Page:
On the night of Saturday, July 18, SOMArts Cultural Center hosted the fifth annual Night Light: Multimedia Garden Party as part of their ongoing exhibition, “Making A Scene: 50 Years of Alternative Bay Spaces.” In the foyer of their main building—a 26,190-square foot warehouse in SOMA that contains exhibit and performance spaces as well as facilities for ceramics, photography and printmaking—a series of structures hung suspended from the rafters and LED lights glowed above the heads of entering guests. Animal, alien, spiky and elegant, at first glance these works could be labeled as mobiles or sculptural installations, but a closer look at the placard below revealed their true origins: architectural explorations and propositions.

    Students from Academy of Art University’s School of Architecture had the opportunity to exhibit their work from spring 2015’s studio course in site operations and tectonic systems, self-generating logics. Geared towards second-year students, the course has a strong emphasis on collaboration, as students work together in groups to innovate, design and construct models.

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    A "Fantabulous" Guide to the Fashion Styling World


    Celebrity wardrobe stylist Nicole Beckett. Courtesy of Nicole Beckett.

    Ever wonder what it takes to break into the fashion and film industries? Celebrity wardrobe stylist and costume designer Nicole Beckett knows. She has worked with some of Hollywood’s top talent throughout her career, including Sofia Vergara, Ben Stiller and James Van Der Beek. In Beckett’s new book, The Fantabulous Girl’s Guide to Wardrobe Styling, she shares her knowledge with aspiring wardrobe stylists and costume designers about what it takes to get your start in two of the most notorious industries.

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    Film Review: 'Sleeping With Other People' - Unconventionally Romantic


    Lainey (Alison Brie) and Jake (Jason Sudeikis) in Leslye Headland’s film 'Sleeping With Other People.' Courtesy of Linda Källérus. An IFC Films Release.

    Directed by Leslye Headland, Sleeping With Other People, comes from Gloria Sanchez Productions, a branch of Will Ferrell and Adam McKay’s Gary Sanchez Productions that focuses on female-helmed projects.  With the latter company behind films like The Other Guys, from the outset Sleeping With Other People has the same stamp of quality all over it. Both hilarious and supremely touching, this is a story that explores the multiple facets of infatuation, friendship and love, while offering us a little something different from the predictable rom com. This, all wrapped up nicely in the talented countenances of Alison Brie and Jason Sudeikis, makes for funny and entertaining viewing.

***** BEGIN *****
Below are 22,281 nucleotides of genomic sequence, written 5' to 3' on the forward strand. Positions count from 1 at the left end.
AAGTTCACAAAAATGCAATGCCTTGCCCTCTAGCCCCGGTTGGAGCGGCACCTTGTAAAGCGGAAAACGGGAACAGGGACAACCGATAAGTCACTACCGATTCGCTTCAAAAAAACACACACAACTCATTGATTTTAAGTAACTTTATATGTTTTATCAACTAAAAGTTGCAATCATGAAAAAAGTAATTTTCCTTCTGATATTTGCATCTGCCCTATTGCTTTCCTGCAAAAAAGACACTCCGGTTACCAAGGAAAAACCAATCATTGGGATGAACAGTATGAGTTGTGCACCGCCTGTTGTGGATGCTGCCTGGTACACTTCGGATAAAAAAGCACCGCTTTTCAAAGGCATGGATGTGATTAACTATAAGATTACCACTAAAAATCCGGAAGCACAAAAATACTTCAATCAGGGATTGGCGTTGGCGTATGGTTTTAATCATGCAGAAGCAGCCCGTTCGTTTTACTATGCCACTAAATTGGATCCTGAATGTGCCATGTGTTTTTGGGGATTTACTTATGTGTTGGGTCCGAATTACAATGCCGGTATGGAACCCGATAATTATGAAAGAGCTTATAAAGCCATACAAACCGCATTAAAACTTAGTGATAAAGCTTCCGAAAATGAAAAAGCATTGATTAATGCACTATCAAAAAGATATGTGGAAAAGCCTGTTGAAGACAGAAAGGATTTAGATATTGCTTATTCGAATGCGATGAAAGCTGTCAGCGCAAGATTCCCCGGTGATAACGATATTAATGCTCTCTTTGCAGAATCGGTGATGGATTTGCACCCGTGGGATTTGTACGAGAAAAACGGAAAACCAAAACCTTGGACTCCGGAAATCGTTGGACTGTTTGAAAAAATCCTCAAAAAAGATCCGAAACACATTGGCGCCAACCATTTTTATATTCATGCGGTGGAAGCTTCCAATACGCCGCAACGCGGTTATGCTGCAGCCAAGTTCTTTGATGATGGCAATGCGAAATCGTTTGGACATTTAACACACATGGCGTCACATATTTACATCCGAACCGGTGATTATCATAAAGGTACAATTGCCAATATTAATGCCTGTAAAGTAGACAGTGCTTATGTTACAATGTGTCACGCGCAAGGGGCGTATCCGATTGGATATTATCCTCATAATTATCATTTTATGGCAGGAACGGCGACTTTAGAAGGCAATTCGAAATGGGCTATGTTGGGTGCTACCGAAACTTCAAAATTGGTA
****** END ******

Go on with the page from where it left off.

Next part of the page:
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    Students Showcase Designs For Jaguar Sports Cars of the Future

    Jaguar designers “impressed” by final presentations for Jaguar + AAU Corporate Sponsored Class


    One of the designs on display at the Academy of Art University Automobile Museum was the Jaguar M-Type by Guangxu Jin (Keen). Photo by Bob Toy.

    Jaguar Design Director Ian Callum and Dr. Elisa Stephens paused to admire a 1964 Jaguar XKE during a stroll around the Academy of Art University Automobile Museum last month. A beauty, for sure. But Jaguar’s design director hadn’t flown all the way from England to see classic models from the past. On the contrary. He was there to see what a Jaguar sports car might look like in the future. 

    On Tuesday, August 18, 12 students from the School of Industrial Design’s Jaguar + AAU Corporate Sponsored Class showcased their final projects. Tasked with designing a sports car for 2030, they presented an array of futuristic vehicles that incorporated autonomous driving with new possibilities for steering, data display and social interaction.

    “I was impressed and pleasantly surprised at the depth of exploration of ideas,” Callum said. “And it has inspired me, I have to say.”

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    MPTV Students Create Web Sitcom During Collaborative Course

    Skill sets were combined and flexibility was the key during the fast paced sessions that emulated behind the scenes life 


    Katherine Genge, Alex Sandru and Pawan Tangsritrakul on the set of web sitcom 'Grounded.' Photo by Bob Toy.

    Over the summer, a group of Academy of Art University students transformed an empty room at 466 Townsend Street into a bustling film studio where they shot five episodes of a web sitcom called Grounded. The show revolves around two flight attendants, Roz and Stuart. Both have had flings with a philandering, bisexual captain whose shenanigans are putting their airline in jeopardy. The two are forced to be roommates and deal with the captain’s antics, when they’re grounded in his love shack. 

    Grounded was the result of a course that gave students from different departments the chance to work together in an environment designed to mimic the behind the scenes world of an actual TV sitcom.  

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    Study Abroad: Italian Odyssey


    Graduate students at the Ara Pacis in Rome. Courtesy of Susan Ogilvie.

    We always hear of a “once in a lifetime trip,” and I am now amongst the fortunate to have traveled in May and June of 2015 with Academy of Art University instructors David Riffert, Steven Williams and Kevin Forman and 19 other Academy students to beautiful Italy.